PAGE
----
• A drunken driver destroyed a row of headstones at a historic Carrollton cemetery, causing tens of thousands of dollars' worth of damage, police said. According to police, the driver was coming down Martin Luther King Street on March 19, ran a stop sign, jumped a curb and crashed into the city-owned cemetery. The broken headstones range in date from the late 1800s to 1950. 'And what we discussed is, if one is damaged beyond repair, we'll put something back that's respectful. It's hard to replace it with the exact same item. The families aren't around anymore, so the city will take on the responsibility,' city manager Tim Grizzard said. TRENDING STORIES: Thousands of Georgians could lose food stamps next week 16-year-old in custody after hoax call about school gunman Food prices at SunTrust Park vs. Mercedes-Benz Stadium: What's the difference? The 35-year-old driver, Ray Antonio Baker, was arrested and charged with DUI. City officials said they will ask his insurance carrier to pay for the damage. 'Our plan is to go after the individual's insurance to pay for repairs. If that doesn't pay for everything, the city will certainly pick up the tab,' Grizzard said. Officials said this isn't the first time a driver has damaged headstones, but it's not a big enough problem to put up a wall. 'It's not something that has happened often enough that we need to put up a barrier. If it was a recurrent spot, we would do something,' Grizzard said. City officials said it could take weeks to repair the damage.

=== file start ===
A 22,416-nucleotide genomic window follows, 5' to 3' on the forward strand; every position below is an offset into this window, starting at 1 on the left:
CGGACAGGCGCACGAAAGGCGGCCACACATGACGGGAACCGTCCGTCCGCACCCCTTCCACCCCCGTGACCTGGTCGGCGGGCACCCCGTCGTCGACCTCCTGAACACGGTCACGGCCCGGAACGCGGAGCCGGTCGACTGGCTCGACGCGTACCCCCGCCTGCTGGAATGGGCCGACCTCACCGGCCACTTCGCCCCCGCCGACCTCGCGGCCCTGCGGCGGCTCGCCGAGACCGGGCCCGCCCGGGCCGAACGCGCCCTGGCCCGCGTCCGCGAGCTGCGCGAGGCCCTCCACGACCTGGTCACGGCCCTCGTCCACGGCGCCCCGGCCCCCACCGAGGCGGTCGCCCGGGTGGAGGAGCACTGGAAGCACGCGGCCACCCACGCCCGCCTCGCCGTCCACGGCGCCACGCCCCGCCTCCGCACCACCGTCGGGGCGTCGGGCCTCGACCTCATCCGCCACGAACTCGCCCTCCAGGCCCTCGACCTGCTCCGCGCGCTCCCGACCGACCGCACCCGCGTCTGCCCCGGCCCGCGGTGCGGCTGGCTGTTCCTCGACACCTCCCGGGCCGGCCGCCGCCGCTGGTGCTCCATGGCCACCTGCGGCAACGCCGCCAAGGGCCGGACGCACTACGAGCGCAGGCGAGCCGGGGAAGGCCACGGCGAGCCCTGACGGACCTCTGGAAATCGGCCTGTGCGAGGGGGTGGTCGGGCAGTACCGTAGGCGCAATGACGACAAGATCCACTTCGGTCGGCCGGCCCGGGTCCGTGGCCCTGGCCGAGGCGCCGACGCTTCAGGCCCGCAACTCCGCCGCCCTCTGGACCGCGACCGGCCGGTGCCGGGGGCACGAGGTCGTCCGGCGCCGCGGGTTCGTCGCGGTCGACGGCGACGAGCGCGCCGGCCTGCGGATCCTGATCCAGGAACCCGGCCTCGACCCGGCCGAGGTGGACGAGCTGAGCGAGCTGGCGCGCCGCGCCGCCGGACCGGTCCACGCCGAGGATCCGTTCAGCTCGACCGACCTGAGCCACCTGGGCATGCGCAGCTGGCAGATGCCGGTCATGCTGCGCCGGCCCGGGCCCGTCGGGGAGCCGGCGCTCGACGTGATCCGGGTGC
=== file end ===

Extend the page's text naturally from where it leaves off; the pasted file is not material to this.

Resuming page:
• Dozens of workers are converting Turner Field into a football stadium. Channel 2's Dave Huddleston was the only reporter to go inside and show viewers how the project is coming together. About 60 workers a day are already working inside Turner Field to meet an Aug. 15 deadline to have the stadium ready for Georgia State University's 2017 Panthers football season. Many of the baseball stadium seats had been removed by Wednesday, the dugouts were gone, and second base was no longer there, because that's the location of the football field's 50-yard line. TRENDING STORIES: Thousands of Georgians could lose food stamps next week GBI: No shots fired, no gunman ID'd at Jackson County high schools Police search for gunman after 3 shot, including teen Crews are working from 6 a.m. to 6 p.m. six days a week to make the Aug. 15 deadline. The construction supervisor said the deadline is a challenge, but to work on such a project is an honor. 'It's a staple of Atlanta. It's a large sporting arena, which is something I haven't been a part of before. It's unique in terms of the site and the pace of the schedule,' Brian Stephens said. Project manager Brian Carroll said the $22 million project is on time and on budget by using a lot of the things the Braves left behind. 'The seats that are being removed and the seats that were removed from the area behind us, they will be in the new seating section,' he said. The 22,000 seat stadium will host everything from concerts to NCAA soccer to convocation for graduating seniors. Georgia State University will play its first game Aug. 31 in the new stadium.